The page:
Posted on 08/28/01 @ 12:00 AM (updated 09/16/01
"The Armies of Mahmud of Ghazni silently marched down from the hills to the city on the plain. Siege engineers quickly assembled massive siege engines. When the sun rose the siege began. After several days the city surrendered to Mahmud of Ghazni, and his soldiers took over the city and took what they wished. Slaves, gold, skilled workers, entire libraries, were all carted away and shipped back to his capital of Ghazni. After the fall of one city, another was soon to fall in the wake of Mahmud of Ghazni…"
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"Slayer of the Infidel" is a campaign based on the life of Mahmud of Ghazni, a powerful and cruel Middle Eastern conqueror. In this campaign you control Mahmud of Ghazni as the small ruler of Ghazni and lead him to greatness, laying waste to Persia and the surrounding regions.
- 4 historically accurate scenarios, including one cut scene scenario
- Detailed maps with beautiful cities
- Mixed playing style
- Command and discover a plethora of characters, watch cut scenes, and explore interesting, mixed landscapes while fighting in India, Persia, and Transxonia.
- Includes an optional Middle Eastern themed Music Pack
Mahmud of Ghazni was a Middle Eastern conqueror, known for his ferocity. His mighty armies campaigned in India, Persia, and Transxonia. Mahmud of Ghazni was the son of a Turkish slave, known as Sebuktegin; founder of the Ghaznevid dynasty, centered in present day Afghanistan. When Sebuktegin died, his son Mahmud rose to the throne. The kingdom of Ghazni was young and poor, but the ancient kingdoms of India were old and rich. Mahmud quickly saw this, and being a Muslim, preached a jihad against the Hindus of India.
His armies crossed the mighty Indus, and laid waste to all of the Punjab region. He invaded India seventeen times between 1001 and 1026, coming back to Ghazni richer each time. Over the Himalaya mountains was the land of Persia, laden with rich cities. Mahmud also campaigned there, gaining much territory to his swelling realm. In his campaigns his soldiers would bring back learned men, skilled architects, and slaves. Mahmud turned his capital of Ghazni into an amazing cultural center of the time, and built palaces and gardens. He was praised by the Persian poet Ferdausi, in his epic work the "Shah-Nama", or "Book of Kings."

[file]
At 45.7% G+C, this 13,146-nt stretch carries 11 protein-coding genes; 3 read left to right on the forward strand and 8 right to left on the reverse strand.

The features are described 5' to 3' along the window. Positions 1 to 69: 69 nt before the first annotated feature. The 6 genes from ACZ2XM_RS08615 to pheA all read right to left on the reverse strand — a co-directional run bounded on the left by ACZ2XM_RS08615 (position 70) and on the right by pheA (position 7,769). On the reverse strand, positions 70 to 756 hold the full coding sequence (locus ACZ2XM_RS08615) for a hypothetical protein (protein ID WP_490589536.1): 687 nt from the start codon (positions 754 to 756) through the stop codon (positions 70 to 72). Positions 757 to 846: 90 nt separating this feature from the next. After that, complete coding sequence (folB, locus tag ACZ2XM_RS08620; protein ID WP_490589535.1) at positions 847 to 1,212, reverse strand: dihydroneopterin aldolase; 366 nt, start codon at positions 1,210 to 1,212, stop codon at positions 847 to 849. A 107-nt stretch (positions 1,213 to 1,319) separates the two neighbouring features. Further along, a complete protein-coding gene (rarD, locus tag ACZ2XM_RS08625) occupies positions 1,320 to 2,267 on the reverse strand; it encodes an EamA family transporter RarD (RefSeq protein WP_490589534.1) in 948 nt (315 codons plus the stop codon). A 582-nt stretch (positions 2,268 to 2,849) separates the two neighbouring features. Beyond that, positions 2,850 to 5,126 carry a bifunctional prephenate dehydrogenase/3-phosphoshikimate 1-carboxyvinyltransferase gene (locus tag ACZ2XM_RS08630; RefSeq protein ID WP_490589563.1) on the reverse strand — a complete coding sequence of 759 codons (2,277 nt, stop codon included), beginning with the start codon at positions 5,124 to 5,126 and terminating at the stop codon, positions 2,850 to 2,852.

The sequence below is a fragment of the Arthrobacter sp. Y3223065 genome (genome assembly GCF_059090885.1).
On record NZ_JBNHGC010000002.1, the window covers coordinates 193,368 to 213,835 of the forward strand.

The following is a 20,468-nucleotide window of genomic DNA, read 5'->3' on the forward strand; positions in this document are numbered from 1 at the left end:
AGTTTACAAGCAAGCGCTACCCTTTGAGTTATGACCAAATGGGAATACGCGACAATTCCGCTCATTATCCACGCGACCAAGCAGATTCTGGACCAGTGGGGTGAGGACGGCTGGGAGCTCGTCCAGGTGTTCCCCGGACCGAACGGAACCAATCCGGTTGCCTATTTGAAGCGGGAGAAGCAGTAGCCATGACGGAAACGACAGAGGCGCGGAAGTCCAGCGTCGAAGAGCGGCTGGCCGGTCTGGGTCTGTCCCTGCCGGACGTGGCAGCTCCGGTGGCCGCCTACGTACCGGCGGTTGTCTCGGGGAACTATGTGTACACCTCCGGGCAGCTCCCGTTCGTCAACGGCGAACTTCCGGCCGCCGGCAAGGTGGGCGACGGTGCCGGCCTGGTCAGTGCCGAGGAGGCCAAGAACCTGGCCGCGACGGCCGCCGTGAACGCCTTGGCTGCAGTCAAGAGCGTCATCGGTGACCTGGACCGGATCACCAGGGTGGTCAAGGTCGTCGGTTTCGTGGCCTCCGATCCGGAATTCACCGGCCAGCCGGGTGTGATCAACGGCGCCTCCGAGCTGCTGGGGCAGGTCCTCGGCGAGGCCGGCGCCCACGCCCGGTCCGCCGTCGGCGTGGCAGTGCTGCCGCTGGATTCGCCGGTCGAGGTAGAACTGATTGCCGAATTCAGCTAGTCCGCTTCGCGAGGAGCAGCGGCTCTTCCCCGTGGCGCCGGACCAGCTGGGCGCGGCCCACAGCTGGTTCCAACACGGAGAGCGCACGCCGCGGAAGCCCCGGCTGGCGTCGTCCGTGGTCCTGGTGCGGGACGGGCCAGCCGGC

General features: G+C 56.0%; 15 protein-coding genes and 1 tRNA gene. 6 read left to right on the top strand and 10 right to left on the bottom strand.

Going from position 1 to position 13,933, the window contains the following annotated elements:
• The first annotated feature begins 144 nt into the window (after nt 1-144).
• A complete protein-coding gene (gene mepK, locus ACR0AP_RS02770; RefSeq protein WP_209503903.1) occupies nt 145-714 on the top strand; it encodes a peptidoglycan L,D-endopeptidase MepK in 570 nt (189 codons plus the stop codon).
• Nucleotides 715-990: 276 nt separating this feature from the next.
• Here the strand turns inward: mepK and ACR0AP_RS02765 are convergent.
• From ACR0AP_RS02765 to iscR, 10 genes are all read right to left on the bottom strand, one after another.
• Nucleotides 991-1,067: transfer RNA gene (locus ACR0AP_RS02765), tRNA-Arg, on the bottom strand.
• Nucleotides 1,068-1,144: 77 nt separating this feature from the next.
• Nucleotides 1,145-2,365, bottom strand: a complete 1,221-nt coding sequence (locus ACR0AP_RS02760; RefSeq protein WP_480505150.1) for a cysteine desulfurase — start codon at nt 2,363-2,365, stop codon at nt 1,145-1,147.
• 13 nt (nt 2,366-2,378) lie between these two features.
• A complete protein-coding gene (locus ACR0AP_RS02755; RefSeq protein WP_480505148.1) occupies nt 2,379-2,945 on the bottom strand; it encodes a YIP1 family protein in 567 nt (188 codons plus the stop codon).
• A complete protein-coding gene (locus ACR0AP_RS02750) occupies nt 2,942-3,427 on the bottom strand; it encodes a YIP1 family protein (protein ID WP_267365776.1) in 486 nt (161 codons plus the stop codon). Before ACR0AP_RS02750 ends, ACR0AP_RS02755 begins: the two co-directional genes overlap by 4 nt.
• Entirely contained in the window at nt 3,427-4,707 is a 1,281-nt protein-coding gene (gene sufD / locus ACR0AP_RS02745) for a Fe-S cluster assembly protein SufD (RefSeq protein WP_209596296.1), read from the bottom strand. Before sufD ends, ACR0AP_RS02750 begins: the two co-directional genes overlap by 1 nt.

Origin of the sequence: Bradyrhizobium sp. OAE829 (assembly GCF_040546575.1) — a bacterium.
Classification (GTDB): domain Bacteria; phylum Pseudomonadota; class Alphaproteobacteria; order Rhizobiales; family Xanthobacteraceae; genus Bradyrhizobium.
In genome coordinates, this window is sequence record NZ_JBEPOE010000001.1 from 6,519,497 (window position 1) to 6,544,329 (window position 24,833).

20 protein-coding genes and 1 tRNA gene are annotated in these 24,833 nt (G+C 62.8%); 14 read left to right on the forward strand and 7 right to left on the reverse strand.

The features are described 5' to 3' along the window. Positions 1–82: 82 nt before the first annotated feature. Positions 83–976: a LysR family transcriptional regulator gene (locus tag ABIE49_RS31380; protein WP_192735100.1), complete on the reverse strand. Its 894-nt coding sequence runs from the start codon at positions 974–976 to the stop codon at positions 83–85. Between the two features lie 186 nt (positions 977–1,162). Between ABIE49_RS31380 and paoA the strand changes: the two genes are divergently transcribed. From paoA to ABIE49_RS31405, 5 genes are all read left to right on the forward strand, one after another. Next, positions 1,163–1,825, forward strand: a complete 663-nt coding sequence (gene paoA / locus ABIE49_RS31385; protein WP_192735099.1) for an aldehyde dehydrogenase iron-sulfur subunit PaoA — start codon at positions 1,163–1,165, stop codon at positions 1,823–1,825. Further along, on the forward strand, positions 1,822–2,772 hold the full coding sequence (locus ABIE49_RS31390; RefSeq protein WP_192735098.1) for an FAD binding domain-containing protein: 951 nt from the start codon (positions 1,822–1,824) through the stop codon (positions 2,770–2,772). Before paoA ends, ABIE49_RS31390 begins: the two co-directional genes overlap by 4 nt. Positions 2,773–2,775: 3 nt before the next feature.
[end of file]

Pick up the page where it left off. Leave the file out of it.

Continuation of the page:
Mahmud is remembered as being an able ruler, who was the first to carry Islam into India. His attacks on Persia led to the weakening of the Buyids, and his campaign in Transxonia against the Mongol tribes protected his kingdom from Mongol attacks until Tamerlane's Siege of Delhi. While a conqueror, Mahmud built an amazing capital in Afghanistan which can still be seen today. He is remembered for this ferocity and cunning, which is still talked about in legends.
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All in all, this is a big MUST download scenario for everybody unless you are a big fan of B&D.
The playability was very good. It was very fun and nice to play. King Barbarossa's game design was superb.
The balance was ok, but there weren't enough nerve jarring moments of "Oh no, I've only got 40 HP left! Can I make it?" More than often enough, it was the opposite with HP in the 100-300 HP.
The creativity was ok, very nice tricks and a great show in all, but not many rare tricks(I'm not saying there weren't any).
The map design was great. The swamps, ponds, forests and generally the terrain was great, but nothing special enough for a 5.
The story was brilliant. No spelling mistakes, very few grammar errors and very nice and well worded story. Definitely a 5 here.
Overall,you must add this to your collection of great campaigns. But there are two things I must add before I go.
1) Why is this campaign called Slayer of the Infidel when it has almost nothing to do with religion?
2) Maybe it's just me, but there's this deja vu feeling linking this to Mark Stoker's Tamerlane campaign, but as I said maybe it's just me.
I gave this score because I thoroughly enjoyed the scenarios in this campaign. I found the changing objectives helped maintain interest, as did the historical accuracy.
However, I had a problem with the balance aspect of this campaign. I liked the way that the first playable scenario was really tough. The other 2, however, seemed far too easy in comparison. On the positive side though, there was a nice range of 'goodies' like plate-armour and special weapons to collect, so that was good.
Because I liked the great looking maps with their true to life Asian-feel, e.g. Palm-Trees, as well as the historical accuracy of including Elephants. I thought that temple you put in that city in scenario 2 looked cool!!! As a matter of interest, did you use a mod to put it in? How do I put a mod into a scenario? DO I have to put in into the game permanently?
As I said, a very colourful Asian-feel. Felt like being there. Liked it a lot. Very attractive. Keep them coming please.
Story Instructions: 5
The changing objectives are intriguing and cool. It's not the old fashioned "Just kill everyone else" type of thing. You have to look for sheep etc. and I liked that variety.